Toups House 11 December 4,2020

Herbs and spices can help with health as well as add flavor to food.

Herbs and spices are a must for flavorful dishes. Herbs are derived from the green leafy part of a plant, while spices come from the root, stem, fruit or bark of a tree or plant.

The benefits of herbs and spices

Herbs and spices have several benefits.

Herbs and spices, in general, are low in calories, sodium and fat and have no cholesterol.

They also improve the taste of food, while adding color and preserving it.

Many people don’t realize that herbs and spices have antibacterial and antiviral properties and are extremely high in B vitamins (thiamine, riboflavin, niacin, pantothenic acid, B6, biotin, B12 and folate acid) and trace minerals such as iron, copper, magnesium, iodine and zinc.

One major benefit of herbs and spices is the high presence of disease fighting antioxidants. More antioxidants are present in herbs and spices than fruits and vegetables.

Herbs and spices are used in the prevention or treatment of for GI problems such as diarrhea, constipation, loss of appetite, cardiovascular disease, hypertension and heart attacks, and cancers such as breast, pancreas and brain.

Pairing of herbs and spices

Replace salt and sugar in foods with herbs and spices, but three questions must be answered:

1. What spice goes with what food?

2. How much can be used?

3. How can they be paired?

The following suggestions will be able to help with pairing herbs and spices together to achieve different flavors.

Strong or dominant flavor

Includes curry, ginger, pepper, mustard, rosemary, sage

Medium flavors

Use in moderate amounts (1 to 2 teaspoons for 6 servings). Includes basil, celery seeds and leaves, cumin, dill, fennel, garlic, mint, oregano, savory, thyme, turmeric.

Delicate flavors

Includes burnet, chervil, chives, parsley. May be used in large quantities and combined with most other herbs and spices.

Sweet flavor

Includes cinnamon, cloves, allspice, ginger, cardamom, anise, fennel, mint

Savory flavor

Oregano, tarragon, chives, dill

Peppery flavor

Red pepper, mustard, black pepper, paprika. Use with care since their flavors stand out (approximately 1 teaspoon for 6 servings).

Storage of herbs and spices

Since herbs and spices are expensive, they should be stored properly. Your recipes will not be tasty if the herbs and spices have lost their flavorings. All herbs and spices should be kept in a cool, dry place and in airtight containers. Store dried herbs in plastic bags, glass jars or stainless-steel containers rather than cardboard. It is especially important to keep containers out of direct sunlight, which fades the color of the herb and reduces the strength.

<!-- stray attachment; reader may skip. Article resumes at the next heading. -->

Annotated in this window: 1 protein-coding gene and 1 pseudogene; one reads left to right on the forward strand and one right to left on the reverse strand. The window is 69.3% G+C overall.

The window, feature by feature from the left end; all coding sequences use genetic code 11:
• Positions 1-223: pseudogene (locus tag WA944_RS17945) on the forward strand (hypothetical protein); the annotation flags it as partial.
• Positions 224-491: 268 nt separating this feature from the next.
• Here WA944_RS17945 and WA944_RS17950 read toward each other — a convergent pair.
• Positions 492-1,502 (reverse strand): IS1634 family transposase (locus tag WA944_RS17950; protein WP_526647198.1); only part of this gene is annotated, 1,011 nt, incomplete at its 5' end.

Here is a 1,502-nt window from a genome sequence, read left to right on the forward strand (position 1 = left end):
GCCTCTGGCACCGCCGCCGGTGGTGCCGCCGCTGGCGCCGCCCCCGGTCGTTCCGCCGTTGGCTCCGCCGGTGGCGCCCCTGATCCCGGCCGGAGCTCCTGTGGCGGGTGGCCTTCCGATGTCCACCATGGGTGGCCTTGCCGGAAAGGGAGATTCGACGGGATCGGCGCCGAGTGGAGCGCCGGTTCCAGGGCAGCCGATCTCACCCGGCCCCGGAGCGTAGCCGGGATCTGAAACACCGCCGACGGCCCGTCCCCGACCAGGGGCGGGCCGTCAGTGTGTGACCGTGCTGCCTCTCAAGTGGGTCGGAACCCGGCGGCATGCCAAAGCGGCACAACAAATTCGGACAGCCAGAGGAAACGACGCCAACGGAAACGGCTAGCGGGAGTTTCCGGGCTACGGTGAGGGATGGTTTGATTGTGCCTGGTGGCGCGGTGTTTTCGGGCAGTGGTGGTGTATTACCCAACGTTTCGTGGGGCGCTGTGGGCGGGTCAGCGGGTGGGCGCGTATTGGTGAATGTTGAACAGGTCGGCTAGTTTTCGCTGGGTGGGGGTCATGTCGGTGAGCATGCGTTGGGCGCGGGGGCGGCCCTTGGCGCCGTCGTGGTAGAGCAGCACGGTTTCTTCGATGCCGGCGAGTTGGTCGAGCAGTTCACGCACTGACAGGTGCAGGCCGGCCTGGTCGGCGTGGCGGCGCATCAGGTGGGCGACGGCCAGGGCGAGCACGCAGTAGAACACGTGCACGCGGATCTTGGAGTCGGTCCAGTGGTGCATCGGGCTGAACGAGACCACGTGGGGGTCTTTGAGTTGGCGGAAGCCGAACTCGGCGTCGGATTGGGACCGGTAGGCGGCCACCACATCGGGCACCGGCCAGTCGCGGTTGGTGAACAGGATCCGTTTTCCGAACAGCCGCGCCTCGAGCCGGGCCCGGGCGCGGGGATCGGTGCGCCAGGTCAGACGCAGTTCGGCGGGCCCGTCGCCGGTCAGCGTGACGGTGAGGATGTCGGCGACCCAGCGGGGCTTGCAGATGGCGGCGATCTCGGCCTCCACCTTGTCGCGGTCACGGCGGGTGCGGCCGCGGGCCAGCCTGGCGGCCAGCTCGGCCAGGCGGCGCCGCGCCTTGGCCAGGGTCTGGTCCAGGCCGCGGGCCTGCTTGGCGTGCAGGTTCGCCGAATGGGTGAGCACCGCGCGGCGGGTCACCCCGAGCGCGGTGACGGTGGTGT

SOURCE: http://extension.udel.edu/factsheets/using-herbs-and-spices/

Here is a look at the use, benefits and storage of several herbs and spices:

Rosemary

Use: digestion problems, heartburn, intestinal gas, loss of appetite.

Benefits: antioxidants, improve digestion, improve memory, prevent brain aging

Storage: cool dry place

Sage

Use: loss of appetite, stomach pain, diarrhea

Benefits: anti-inflammatory, antioxidants

Storage: refrigerate for 4-5 days

Thyme

Use: occasional cough

Benefits: sore throats, antioxidants. antibacterial, antifungal, insecticidal

Storage: refrigerate for 10-14 days

Oregano

Use: URI, GI disorder, UTI, menstrual cramps

Benefits: antioxidant, anti-inflammatory, anti-carcinogenic

Storage: refrigerate for three days

Basil

Use: loss of appetite, intestinal gas, diarrhea

Benefits: antioxidant, anti-inflammatory, antibacterial

Storage: Refrigerate for 1 week

Cinnamon

Use: diabetes, loss of appetite, bronchitis

Benefits: antioxidants, anti-inflammatory, anti-diabetic

Storage: cool dark dry place

Cumin

Use: natural laxative, improve digestion, relieve stress and anxiety

Benefits: antioxidants, improve immunity

Storage: cool dark dry place 

Garlic

Use: hypertension, high cholesterol, heart disease, heart attack, atherosclerosis

Benefits: antioxidants, antimicrobial, antifungal, anti-carcinogenic

Storage: peeled — refrigerate for few days; unpeeled — refrigerate for 10 days to 1 month

Ginger

Use: arthritis, colic, diarrhea, colds/flu, inflammation, clotting

Benefits: antioxidant, anti-inflammatory, anti-aging

Storage: refrigerate for about one month

Turmeric

Use: prevent heart disease, Alzheimer’s, cancer

Benefits: antioxidant, anti-inflammatory

Storage: Refrigerate for 1 to 2 weeks


Editor's note: Written by Marquette Anderson, of the LSU AgCenter in St. Helena.